How could the selections in the draft impact DeAngelo Hall’s role, one reader asks. (John McDonnell, The Washington Post)

Thanks again for all your questions over the weekend. With draft weekend approaching, many of the topics on your minds are along those lines — the team’s needs, the decision-making process, and how selections could impact the roster.

Let’s dive in:

In last year’s draft we potentially got 3 first round quality players. Who were the people that were mainly responsible for that?  Are they still in place?

– Adrian Rivera

That team of evaluators and decision makers is comprised of a number of people, and yes, it remains intact. General manager Bruce Allen, coach Mike Shanahan and his assistants have input based on the homework that director of player personnel Scott Campbell and his scouts do during the college football season, during the all-star games and leading up to the combine where team officials and scouts conduct individual interviews with prospects. During an interview with Campbell back in January at the Senior Bowl, he laid out how it all works. Here’s the link to the story.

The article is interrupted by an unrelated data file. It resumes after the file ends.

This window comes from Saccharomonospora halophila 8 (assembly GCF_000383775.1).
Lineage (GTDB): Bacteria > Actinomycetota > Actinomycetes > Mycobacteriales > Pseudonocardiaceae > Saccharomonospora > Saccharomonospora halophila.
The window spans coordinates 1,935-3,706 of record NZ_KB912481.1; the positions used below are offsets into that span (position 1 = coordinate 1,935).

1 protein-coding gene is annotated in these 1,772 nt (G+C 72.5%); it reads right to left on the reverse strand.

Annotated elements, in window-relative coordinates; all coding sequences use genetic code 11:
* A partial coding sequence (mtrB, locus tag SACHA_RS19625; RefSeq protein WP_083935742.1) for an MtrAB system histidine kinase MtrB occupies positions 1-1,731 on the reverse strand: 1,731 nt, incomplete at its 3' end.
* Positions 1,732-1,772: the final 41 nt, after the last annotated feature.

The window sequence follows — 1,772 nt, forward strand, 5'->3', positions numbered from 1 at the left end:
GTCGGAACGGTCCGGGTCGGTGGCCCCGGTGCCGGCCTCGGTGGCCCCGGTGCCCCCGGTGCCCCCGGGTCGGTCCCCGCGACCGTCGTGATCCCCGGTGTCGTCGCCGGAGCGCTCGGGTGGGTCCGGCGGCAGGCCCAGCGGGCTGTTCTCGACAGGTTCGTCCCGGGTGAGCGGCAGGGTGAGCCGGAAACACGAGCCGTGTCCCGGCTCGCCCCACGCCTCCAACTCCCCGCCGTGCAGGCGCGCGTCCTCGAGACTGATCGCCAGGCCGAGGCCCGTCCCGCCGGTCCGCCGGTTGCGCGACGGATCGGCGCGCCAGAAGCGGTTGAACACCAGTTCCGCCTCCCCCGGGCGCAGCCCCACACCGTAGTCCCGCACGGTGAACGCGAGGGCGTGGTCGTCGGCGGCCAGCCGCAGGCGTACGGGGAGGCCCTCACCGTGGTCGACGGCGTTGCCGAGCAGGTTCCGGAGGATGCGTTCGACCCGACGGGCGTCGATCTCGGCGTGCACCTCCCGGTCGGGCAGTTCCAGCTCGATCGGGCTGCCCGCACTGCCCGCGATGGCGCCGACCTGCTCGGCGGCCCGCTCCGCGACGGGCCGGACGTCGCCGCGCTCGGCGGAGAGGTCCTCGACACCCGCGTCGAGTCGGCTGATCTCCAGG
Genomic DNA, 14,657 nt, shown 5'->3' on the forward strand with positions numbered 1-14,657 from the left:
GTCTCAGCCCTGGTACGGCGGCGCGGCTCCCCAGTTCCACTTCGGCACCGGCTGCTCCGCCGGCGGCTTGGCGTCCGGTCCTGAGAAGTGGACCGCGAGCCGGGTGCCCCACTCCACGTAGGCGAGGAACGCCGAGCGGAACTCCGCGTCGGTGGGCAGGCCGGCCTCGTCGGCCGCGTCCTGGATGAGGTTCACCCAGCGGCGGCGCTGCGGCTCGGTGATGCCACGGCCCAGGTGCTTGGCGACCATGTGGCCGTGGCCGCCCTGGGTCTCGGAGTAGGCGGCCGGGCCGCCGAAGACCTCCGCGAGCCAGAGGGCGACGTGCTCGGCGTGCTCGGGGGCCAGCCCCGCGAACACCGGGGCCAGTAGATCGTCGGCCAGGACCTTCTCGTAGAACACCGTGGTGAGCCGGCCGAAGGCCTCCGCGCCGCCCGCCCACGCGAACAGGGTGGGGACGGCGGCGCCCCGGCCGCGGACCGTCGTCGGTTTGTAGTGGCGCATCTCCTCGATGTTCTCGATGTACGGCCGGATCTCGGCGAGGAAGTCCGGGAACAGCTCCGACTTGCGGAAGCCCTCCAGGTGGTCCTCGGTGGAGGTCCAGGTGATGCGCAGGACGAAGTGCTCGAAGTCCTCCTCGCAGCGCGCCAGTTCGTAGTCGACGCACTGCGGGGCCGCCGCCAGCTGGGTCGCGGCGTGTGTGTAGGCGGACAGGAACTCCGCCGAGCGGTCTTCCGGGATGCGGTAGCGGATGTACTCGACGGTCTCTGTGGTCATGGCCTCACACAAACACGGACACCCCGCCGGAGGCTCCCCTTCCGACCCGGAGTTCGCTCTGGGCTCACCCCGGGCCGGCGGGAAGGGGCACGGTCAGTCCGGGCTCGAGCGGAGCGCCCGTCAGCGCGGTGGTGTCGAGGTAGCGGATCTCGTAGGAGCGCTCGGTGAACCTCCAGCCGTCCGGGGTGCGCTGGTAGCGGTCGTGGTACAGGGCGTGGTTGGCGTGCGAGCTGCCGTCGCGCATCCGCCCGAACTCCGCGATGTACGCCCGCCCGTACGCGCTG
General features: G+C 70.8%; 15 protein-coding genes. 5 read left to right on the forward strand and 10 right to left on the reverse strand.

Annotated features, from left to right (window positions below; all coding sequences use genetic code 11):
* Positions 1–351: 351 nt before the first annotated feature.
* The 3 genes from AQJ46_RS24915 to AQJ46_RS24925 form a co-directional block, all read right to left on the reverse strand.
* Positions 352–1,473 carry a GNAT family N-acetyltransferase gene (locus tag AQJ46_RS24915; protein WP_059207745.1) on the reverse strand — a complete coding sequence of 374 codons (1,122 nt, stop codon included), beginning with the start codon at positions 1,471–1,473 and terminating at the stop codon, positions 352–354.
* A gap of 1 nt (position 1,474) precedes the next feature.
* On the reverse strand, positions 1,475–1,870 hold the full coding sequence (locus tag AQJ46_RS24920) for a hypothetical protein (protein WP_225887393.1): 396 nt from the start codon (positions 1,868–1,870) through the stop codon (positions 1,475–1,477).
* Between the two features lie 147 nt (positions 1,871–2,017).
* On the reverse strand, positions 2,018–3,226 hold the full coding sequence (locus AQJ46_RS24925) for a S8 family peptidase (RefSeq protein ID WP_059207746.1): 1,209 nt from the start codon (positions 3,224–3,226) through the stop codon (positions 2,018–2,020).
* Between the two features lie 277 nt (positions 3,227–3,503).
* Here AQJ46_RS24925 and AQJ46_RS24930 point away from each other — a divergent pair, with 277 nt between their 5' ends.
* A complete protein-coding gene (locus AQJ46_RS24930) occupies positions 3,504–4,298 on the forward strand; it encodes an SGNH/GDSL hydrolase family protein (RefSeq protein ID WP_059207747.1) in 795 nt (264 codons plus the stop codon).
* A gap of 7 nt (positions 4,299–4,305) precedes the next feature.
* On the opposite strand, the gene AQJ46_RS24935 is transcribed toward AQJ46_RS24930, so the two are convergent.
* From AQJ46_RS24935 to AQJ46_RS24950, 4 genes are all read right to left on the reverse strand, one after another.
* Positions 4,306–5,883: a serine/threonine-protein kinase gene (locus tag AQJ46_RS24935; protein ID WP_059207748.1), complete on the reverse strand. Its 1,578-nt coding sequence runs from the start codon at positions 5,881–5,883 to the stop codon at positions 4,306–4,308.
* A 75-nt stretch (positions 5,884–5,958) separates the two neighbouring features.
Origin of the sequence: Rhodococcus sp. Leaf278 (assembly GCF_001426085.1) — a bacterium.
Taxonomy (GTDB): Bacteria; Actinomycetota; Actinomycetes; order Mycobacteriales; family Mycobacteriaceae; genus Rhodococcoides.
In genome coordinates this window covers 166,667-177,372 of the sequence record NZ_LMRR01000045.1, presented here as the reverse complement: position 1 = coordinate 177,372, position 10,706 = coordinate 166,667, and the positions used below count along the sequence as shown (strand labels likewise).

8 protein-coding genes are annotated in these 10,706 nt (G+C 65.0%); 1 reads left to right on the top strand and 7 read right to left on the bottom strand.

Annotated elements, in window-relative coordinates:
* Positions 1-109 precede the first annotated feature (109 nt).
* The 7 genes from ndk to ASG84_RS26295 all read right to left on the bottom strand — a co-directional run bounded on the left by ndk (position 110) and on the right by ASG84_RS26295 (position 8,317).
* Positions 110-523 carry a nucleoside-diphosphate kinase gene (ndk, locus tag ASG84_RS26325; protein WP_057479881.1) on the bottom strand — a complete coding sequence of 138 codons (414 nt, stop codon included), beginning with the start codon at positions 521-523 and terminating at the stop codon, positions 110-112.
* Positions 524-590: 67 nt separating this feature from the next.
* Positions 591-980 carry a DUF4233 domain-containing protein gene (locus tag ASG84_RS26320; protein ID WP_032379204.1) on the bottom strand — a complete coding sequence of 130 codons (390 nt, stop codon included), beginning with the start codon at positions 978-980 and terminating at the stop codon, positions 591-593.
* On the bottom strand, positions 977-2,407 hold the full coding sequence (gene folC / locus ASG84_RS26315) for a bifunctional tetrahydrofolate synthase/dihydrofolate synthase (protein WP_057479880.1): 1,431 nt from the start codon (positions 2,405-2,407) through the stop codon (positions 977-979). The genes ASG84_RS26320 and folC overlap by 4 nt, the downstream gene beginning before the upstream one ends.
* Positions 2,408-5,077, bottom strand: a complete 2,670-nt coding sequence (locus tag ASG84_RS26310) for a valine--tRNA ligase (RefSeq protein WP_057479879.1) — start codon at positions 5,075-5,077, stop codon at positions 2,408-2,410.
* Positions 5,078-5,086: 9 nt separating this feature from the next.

Why were the Redskins not interested in Charles Woodson or Ronde Barber ?

 – Tom Sexton

That’s a good question. A number of people told me that when there were rumblings last offseason that Woodson could be released, Raheem Morris told people he would be perfect for Washington’s secondary. But Woodson wasn’t released in 2012. Then, even though he was released this year, the team decided not to pursue him. To tell you the truth, I haven’t heard Woodson’s, nor Barber’s names linked to anybody as of late. It could be a combination of age and the money they’re looking for.

With all this talk about safety being our number one priority in the draft what are the chances we draft a corner and see how D. Hall plays safety? Hall is a smart player and a ball hawk, i think it would work towards his and our (skin fans) advantage. The real question is would Hall be up for a position change?